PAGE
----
Learning Objective 19
Make a finish.
This objective is measured in Skill
Sheet 15-I-8.
15–107
Learning Objective 20
Make the preconnected flat hose load.
This objective is measured in Skill
Sheet 15-I-9.
15–108
Learning Objective 21
Make the triple layer hose load.
This objective is measured in Skill
Sheet 15-I-10.
15–109
Learning Objective 22
Make the minuteman hose load.
This objective is measured in Skill
Sheet 15-I-11.
15–110
Learning Objective 23
Make a hydrant connection from a
forward lay.
This objective is measured in Skill
Sheet 15-I-12.
15–111
Learning Objective 24
Make the reverse hose lay.
This objective is measured in Skill
Sheet 15-I-13.
15–112
Learning Objective 25
Advance a hose load.
This objective is measured in Skill
Sheet 15-I-14.
15–113
Learning Objective 26
Deploy a wye-equipped hose during a
reverse hose lay.
This objective is measured in Skill
Sheet 15-I-15.
15–114
Learning Objective 27
Advance a charged hoseline using the
working line drag method.
This objective is measured in Skill
Sheet 15-I-16.
15–115
Learning Objective 28
Advance a line into a structure.
This objective is measured in Skill
Sheet 15-I-17.
15–116
Learning Objective 29
Advance a line up and down an
interior stairway.
This objective is measured in Skill
Sheet 15-I-18.
15–117
Learning Objective 30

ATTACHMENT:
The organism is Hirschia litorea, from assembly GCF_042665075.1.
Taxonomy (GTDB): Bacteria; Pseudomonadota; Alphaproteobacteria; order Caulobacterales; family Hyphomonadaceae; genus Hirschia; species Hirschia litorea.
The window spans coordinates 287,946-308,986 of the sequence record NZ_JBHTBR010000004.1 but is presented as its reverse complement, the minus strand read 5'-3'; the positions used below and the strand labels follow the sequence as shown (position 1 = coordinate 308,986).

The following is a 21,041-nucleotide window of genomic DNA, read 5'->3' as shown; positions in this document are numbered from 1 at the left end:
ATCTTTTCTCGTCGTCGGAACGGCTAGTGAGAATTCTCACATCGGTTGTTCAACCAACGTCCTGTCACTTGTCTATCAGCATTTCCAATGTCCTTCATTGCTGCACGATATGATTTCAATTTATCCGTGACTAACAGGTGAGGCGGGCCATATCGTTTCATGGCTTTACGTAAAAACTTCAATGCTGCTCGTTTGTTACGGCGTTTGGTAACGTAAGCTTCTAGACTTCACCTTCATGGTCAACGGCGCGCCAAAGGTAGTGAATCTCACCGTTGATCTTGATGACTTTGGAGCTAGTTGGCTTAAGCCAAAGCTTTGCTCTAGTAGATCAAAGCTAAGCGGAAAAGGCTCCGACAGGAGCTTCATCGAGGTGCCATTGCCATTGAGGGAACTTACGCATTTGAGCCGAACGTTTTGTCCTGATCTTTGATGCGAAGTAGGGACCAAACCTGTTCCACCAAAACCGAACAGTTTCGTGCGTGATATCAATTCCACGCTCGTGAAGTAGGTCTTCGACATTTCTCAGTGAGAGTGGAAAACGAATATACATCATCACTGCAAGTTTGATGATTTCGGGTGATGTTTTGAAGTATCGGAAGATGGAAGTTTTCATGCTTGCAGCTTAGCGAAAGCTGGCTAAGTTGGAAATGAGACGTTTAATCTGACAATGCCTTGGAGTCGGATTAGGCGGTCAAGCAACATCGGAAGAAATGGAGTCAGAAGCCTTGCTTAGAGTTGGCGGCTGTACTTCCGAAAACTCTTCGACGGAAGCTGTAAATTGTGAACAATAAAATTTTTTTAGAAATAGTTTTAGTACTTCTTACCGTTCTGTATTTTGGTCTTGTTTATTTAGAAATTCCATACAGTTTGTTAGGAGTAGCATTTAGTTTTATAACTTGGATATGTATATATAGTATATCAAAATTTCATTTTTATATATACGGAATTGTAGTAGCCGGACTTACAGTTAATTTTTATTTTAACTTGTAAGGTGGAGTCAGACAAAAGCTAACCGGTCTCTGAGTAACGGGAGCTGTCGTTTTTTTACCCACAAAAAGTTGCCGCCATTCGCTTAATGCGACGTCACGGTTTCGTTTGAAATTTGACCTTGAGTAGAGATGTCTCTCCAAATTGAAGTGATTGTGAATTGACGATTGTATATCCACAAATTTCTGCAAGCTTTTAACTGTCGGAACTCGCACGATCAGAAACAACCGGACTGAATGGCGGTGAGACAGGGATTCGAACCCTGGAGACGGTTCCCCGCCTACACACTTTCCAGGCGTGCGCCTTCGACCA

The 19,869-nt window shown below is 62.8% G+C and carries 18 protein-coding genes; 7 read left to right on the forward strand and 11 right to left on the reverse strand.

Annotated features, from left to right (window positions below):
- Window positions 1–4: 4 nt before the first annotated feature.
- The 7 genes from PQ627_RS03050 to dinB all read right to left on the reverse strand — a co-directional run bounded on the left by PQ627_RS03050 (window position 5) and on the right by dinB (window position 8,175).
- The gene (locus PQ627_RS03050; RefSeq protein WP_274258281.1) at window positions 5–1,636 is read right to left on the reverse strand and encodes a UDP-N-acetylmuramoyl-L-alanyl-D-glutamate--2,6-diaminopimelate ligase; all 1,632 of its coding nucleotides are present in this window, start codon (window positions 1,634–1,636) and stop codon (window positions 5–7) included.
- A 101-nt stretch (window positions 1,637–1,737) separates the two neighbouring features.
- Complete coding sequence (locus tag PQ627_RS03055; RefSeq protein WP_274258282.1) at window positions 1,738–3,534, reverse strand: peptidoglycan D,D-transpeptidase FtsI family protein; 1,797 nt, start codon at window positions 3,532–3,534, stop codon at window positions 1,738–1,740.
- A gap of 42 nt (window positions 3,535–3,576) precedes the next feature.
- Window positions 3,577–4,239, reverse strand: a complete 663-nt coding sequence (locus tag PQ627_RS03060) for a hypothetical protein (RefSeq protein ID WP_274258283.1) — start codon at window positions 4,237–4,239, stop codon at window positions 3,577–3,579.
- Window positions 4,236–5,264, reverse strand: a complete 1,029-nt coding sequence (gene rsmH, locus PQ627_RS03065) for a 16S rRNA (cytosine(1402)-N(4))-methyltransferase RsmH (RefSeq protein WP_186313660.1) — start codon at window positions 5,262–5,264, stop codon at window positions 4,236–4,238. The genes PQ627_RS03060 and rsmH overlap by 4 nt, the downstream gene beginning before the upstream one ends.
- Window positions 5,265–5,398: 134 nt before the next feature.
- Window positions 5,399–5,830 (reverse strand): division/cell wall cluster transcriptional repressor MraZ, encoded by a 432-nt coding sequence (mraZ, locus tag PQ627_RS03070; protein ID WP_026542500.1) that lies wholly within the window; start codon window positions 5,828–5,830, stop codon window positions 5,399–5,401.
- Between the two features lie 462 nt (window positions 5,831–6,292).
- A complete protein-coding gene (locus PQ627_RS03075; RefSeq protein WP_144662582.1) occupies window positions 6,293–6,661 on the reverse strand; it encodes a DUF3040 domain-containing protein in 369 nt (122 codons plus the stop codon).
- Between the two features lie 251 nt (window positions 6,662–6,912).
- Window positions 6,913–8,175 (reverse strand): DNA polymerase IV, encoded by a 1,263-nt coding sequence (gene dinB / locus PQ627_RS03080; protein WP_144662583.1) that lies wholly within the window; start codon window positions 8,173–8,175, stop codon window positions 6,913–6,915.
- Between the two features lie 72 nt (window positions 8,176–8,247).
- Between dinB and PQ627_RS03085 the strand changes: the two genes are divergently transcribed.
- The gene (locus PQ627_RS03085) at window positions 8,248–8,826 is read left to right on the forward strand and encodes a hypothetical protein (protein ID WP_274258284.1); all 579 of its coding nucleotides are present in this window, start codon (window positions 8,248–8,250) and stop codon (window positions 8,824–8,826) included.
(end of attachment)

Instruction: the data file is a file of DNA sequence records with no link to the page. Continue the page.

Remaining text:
Connect to a stairway standpipe
connection and advance an attack
hoseline onto a floor.
This objective is measured in Skill
Sheet 15-I-19.
15–118
Learning Objective 31
Advance an uncharged line up a
ladder into a window.
This objective is measured in Skill
Sheet 15-I-20.
15–119
Learning Objective 32
Advance a charged line up a ladder
into a window.
This objective is measured in Skill
Sheet 15-I-21.
15–120
Learning Objective 33
Operate a charged attack line from a
ladder.
This objective is measured in Skill
Sheet 15-I-22.
15–121
Learning Objective 34
Operate a small hoseline – Onefirefighter method.
This objective is measured in Skill
Sheet 15-I-23.
15–122
Learning Objective 35
Operate a large hoseline for exposure
protection – One-firefighter method.
This objective is measured in Skill
Sheet 15-I-24.
15–123
Learning Objective 36
Operate a large hoseline – Twofirefighter method.
This objective is measured in Skill
Sheet 15-I-25.
15–124
Learning Objective 37
Extend a hoseline.
This objective is measured in Skill
Sheet 15-I-26.
15–125
Learning Objective 38
Replace a burst hoseline.
This objective is measured in Skill
Sheet 15-I-27.
15–126